Each 50-odd pound wheel is squeezed into a cylinder that’s drawn tight by a rope, expelling excess moisture. A dot-matrix band displaying the Pecorino Romano DOP markings of authenticity is pressed between the curd and outer cylinder making a permanent impression on the exterior of the cheese. The wheels are generously salted and placed on racks to drain. For the next 3 months or so the cheese is turned and salted repeatedly (it takes a long time for the salt to be absorbed throughout the paste of the cheese) before being vacuum sealed to lock in moisture, and aged another 4 months or longer. Once ready for market, the vacuum seal is removed, the cheese is cleaned, and a thin black waxy band is applied to the exterior of the cheese.
This too is traditional, or at least mimics tradition. Back in the day, cheeses like Pecorino Romano and Parmigiano Reggiano were “cooked” over an open wood fire in a cauldron. When the curd was removed from the cauldron and pressed into it’s final form, the black ash from the wood was rubbed off the cauldron and onto the cheese to provide protection from insects and from oxidation from cracks that develop on the surface of the cheese as it matures.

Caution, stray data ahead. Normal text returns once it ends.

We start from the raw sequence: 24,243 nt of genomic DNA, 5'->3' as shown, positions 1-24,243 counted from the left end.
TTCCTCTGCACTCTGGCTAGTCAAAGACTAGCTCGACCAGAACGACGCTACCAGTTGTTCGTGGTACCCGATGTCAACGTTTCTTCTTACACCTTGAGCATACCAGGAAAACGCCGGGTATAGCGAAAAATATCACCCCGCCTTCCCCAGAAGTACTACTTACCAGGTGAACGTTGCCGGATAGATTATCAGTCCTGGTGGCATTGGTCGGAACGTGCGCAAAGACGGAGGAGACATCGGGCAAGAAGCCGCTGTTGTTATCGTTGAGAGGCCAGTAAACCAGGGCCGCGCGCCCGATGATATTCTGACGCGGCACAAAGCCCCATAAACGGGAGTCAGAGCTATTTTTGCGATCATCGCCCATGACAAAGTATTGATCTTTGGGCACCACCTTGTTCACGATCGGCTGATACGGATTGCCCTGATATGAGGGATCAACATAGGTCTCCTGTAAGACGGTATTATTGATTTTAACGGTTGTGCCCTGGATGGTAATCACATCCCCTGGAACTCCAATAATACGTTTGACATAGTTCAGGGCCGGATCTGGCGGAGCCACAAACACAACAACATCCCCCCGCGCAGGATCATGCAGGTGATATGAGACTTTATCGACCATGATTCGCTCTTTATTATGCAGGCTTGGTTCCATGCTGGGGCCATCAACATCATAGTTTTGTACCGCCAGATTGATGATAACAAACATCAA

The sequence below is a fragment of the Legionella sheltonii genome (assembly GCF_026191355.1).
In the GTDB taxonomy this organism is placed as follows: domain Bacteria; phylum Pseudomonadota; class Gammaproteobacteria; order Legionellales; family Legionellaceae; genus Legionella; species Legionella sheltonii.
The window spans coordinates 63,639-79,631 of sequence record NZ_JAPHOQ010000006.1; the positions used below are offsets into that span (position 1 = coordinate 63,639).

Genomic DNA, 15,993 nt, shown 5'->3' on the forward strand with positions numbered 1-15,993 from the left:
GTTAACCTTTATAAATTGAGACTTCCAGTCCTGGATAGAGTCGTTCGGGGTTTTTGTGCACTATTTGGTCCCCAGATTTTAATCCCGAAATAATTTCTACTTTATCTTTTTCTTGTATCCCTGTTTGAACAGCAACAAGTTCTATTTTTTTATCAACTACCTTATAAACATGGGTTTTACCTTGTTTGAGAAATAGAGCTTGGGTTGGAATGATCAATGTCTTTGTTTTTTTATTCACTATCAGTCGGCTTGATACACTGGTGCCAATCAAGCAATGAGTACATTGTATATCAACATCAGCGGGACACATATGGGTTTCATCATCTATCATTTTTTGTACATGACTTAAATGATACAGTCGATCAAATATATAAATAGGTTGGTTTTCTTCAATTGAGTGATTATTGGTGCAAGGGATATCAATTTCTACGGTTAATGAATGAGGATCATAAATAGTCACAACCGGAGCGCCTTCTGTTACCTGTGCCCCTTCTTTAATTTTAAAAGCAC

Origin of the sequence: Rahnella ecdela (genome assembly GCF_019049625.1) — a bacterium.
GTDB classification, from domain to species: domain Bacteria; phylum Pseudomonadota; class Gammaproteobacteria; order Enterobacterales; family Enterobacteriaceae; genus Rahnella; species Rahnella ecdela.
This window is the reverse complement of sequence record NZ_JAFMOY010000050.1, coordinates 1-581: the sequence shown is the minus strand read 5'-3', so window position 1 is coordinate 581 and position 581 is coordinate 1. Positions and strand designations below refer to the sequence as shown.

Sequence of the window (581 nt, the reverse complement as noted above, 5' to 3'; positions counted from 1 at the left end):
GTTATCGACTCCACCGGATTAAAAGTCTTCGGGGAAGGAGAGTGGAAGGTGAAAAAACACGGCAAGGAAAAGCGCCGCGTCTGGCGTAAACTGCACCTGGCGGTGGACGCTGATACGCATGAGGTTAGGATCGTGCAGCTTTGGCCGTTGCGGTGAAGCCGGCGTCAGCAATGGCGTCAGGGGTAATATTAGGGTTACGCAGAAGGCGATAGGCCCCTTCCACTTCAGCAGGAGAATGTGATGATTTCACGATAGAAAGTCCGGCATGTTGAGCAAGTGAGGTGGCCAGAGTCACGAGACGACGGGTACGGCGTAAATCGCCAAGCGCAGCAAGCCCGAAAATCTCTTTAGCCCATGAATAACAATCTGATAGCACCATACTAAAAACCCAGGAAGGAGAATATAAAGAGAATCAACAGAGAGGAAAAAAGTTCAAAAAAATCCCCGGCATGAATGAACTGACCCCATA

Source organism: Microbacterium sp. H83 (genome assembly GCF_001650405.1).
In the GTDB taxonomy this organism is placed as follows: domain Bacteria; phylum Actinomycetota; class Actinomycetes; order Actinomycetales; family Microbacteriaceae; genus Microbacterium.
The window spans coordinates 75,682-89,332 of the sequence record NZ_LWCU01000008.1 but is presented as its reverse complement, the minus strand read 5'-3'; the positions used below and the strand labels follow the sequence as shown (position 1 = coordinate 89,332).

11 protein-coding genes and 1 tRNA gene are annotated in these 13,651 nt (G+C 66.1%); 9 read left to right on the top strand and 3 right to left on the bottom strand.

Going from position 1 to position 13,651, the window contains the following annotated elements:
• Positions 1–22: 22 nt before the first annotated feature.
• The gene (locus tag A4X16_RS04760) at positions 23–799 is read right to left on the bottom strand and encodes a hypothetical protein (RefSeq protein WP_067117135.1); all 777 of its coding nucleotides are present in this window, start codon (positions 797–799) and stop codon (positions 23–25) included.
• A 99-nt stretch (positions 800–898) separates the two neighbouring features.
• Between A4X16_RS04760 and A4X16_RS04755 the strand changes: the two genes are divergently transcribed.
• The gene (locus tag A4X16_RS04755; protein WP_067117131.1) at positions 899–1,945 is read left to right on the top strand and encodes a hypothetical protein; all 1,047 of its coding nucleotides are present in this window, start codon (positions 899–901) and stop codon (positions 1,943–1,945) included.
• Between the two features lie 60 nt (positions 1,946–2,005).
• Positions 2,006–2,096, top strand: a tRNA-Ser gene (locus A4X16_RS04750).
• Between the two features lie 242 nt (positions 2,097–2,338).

We were too late to see the actual “make” of the cheese. It was just past noon, and the plant was abuzz with the details of a caseificio (cheese factory) – cleaning, cleaning, and more cleaning, turning the cheeses to keep the moisture and butterfat from pooling on the bottom of the cheeses, packaging, and loading the trucks destined for trattorias and food shops near and far. After the tour my hosts drove us to a lovely lake not too far from the caseificio, Lago di Bracciano, for lunch where we tasted through their line of cheeses while overlooking the water.